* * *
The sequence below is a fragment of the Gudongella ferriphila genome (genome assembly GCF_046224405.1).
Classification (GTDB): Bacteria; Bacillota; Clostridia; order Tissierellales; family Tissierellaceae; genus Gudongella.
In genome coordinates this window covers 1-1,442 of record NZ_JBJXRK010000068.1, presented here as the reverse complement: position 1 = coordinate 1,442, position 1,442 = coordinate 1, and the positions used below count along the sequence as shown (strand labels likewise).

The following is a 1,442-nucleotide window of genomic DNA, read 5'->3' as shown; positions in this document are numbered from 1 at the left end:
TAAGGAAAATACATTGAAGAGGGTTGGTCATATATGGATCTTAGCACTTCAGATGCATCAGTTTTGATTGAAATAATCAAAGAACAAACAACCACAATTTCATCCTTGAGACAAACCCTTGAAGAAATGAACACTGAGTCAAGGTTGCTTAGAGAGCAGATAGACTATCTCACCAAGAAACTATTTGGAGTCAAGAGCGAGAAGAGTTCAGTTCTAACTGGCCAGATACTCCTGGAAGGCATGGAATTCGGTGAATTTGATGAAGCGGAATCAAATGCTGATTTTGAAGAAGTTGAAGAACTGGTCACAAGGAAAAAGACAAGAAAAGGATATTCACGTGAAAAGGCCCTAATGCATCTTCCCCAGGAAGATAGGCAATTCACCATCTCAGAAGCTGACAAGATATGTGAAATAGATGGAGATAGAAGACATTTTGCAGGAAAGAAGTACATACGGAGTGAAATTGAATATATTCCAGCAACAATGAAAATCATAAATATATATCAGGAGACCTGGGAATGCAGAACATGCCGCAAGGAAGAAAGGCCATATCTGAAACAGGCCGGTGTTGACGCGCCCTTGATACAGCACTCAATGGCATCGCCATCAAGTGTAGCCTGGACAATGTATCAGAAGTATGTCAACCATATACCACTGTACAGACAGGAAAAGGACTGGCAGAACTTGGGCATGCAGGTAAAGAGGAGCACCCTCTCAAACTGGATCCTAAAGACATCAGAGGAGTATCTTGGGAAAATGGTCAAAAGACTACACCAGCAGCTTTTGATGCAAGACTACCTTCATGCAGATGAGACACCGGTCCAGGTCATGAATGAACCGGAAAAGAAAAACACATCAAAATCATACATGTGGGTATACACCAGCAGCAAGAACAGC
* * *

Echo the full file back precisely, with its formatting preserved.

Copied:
The sequence below is a fragment of the Gudongella ferriphila genome (genome assembly GCF_046224405.1).
Classification (GTDB): Bacteria; Bacillota; Clostridia; order Tissierellales; family Tissierellaceae; genus Gudongella.
In genome coordinates this window covers 1-1,442 of record NZ_JBJXRK010000068.1, presented here as the reverse complement: position 1 = coordinate 1,442, position 1,442 = coordinate 1, and the positions used below count along the sequence as shown (strand labels likewise).

The following is a 1,442-nucleotide window of genomic DNA, read 5'->3' as shown; positions in this document are numbered from 1 at the left end:
TAAGGAAAATACATTGAAGAGGGTTGGTCATATATGGATCTTAGCACTTCAGATGCATCAGTTTTGATTGAAATAATCAAAGAACAAACAACCACAATTTCATCCTTGAGACAAACCCTTGAAGAAATGAACACTGAGTCAAGGTTGCTTAGAGAGCAGATAGACTATCTCACCAAGAAACTATTTGGAGTCAAGAGCGAGAAGAGTTCAGTTCTAACTGGCCAGATACTCCTGGAAGGCATGGAATTCGGTGAATTTGATGAAGCGGAATCAAATGCTGATTTTGAAGAAGTTGAAGAACTGGTCACAAGGAAAAAGACAAGAAAAGGATATTCACGTGAAAAGGCCCTAATGCATCTTCCCCAGGAAGATAGGCAATTCACCATCTCAGAAGCTGACAAGATATGTGAAATAGATGGAGATAGAAGACATTTTGCAGGAAAGAAGTACATACGGAGTGAAATTGAATATATTCCAGCAACAATGAAAATCATAAATATATATCAGGAGACCTGGGAATGCAGAACATGCCGCAAGGAAGAAAGGCCATATCTGAAACAGGCCGGTGTTGACGCGCCCTTGATACAGCACTCAATGGCATCGCCATCAAGTGTAGCCTGGACAATGTATCAGAAGTATGTCAACCATATACCACTGTACAGACAGGAAAAGGACTGGCAGAACTTGGGCATGCAGGTAAAGAGGAGCACCCTCTCAAACTGGATCCTAAAGACATCAGAGGAGTATCTTGGGAAAATGGTCAAAAGACTACACCAGCAGCTTTTGATGCAAGACTACCTTCATGCAGATGAGACACCGGTCCAGGTCATGAATGAACCGGAAAAGAAAAACACATCAAAATCATACATGTGGGTATACACCAGCAGCAAGAACAGC